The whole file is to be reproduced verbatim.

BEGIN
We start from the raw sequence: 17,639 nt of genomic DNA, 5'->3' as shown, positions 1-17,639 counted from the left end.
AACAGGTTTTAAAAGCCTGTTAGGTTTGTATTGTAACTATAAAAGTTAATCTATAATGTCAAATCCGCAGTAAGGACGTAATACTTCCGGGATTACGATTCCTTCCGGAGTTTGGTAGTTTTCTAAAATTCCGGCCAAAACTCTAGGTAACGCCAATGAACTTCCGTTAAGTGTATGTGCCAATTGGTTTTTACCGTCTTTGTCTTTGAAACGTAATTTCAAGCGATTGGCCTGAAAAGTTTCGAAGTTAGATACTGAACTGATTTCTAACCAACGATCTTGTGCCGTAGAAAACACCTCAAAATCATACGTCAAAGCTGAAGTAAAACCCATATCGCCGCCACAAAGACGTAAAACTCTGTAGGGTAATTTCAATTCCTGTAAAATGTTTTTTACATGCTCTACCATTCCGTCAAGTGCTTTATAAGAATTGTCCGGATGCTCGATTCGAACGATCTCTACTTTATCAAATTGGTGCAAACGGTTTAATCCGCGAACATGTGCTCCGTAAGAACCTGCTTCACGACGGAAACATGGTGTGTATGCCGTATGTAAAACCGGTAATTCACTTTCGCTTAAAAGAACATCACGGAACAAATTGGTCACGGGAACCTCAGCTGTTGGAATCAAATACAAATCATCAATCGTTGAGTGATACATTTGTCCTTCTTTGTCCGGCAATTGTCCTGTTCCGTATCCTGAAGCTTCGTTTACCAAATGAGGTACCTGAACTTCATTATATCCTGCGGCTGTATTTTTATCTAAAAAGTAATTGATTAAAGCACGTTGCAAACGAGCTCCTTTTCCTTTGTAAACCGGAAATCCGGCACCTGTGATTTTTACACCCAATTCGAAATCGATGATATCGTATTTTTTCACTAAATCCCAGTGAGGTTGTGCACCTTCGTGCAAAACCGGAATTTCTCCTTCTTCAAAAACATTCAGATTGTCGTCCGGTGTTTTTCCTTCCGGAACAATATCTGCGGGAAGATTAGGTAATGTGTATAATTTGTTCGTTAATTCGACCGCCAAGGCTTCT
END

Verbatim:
We start from the raw sequence: 17,639 nt of genomic DNA, 5'->3' as shown, positions 1-17,639 counted from the left end.
AACAGGTTTTAAAAGCCTGTTAGGTTTGTATTGTAACTATAAAAGTTAATCTATAATGTCAAATCCGCAGTAAGGACGTAATACTTCCGGGATTACGATTCCTTCCGGAGTTTGGTAGTTTTCTAAAATTCCGGCCAAAACTCTAGGTAACGCCAATGAACTTCCGTTAAGTGTATGTGCCAATTGGTTTTTACCGTCTTTGTCTTTGAAACGTAATTTCAAGCGATTGGCCTGAAAAGTTTCGAAGTTAGATACTGAACTGATTTCTAACCAACGATCTTGTGCCGTAGAAAACACCTCAAAATCATACGTCAAAGCTGAAGTAAAACCCATATCGCCGCCACAAAGACGTAAAACTCTGTAGGGTAATTTCAATTCCTGTAAAATGTTTTTTACATGCTCTACCATTCCGTCAAGTGCTTTATAAGAATTGTCCGGATGCTCGATTCGAACGATCTCTACTTTATCAAATTGGTGCAAACGGTTTAATCCGCGAACATGTGCTCCGTAAGAACCTGCTTCACGACGGAAACATGGTGTGTATGCCGTATGTAAAACCGGTAATTCACTTTCGCTTAAAAGAACATCACGGAACAAATTGGTCACGGGAACCTCAGCTGTTGGAATCAAATACAAATCATCAATCGTTGAGTGATACATTTGTCCTTCTTTGTCCGGCAATTGTCCTGTTCCGTATCCTGAAGCTTCGTTTACCAAATGAGGTACCTGAACTTCATTATATCCTGCGGCTGTATTTTTATCTAAAAAGTAATTGATTAAAGCACGTTGCAAACGAGCTCCTTTTCCTTTGTAAACCGGAAATCCGGCACCTGTGATTTTTACACCCAATTCGAAATCGATGATATCGTATTTTTTCACTAAATCCCAGTGAGGTTGTGCACCTTCGTGCAAAACCGGAATTTCTCCTTCTTCAAAAACATTCAGATTGTCGTCCGGTGTTTTTCCTTCCGGAACAATATCTGCGGGAAGATTAGGTAATGTGTATAATTTGTTCGTTAATTCGACCGCCAAGGCTTCT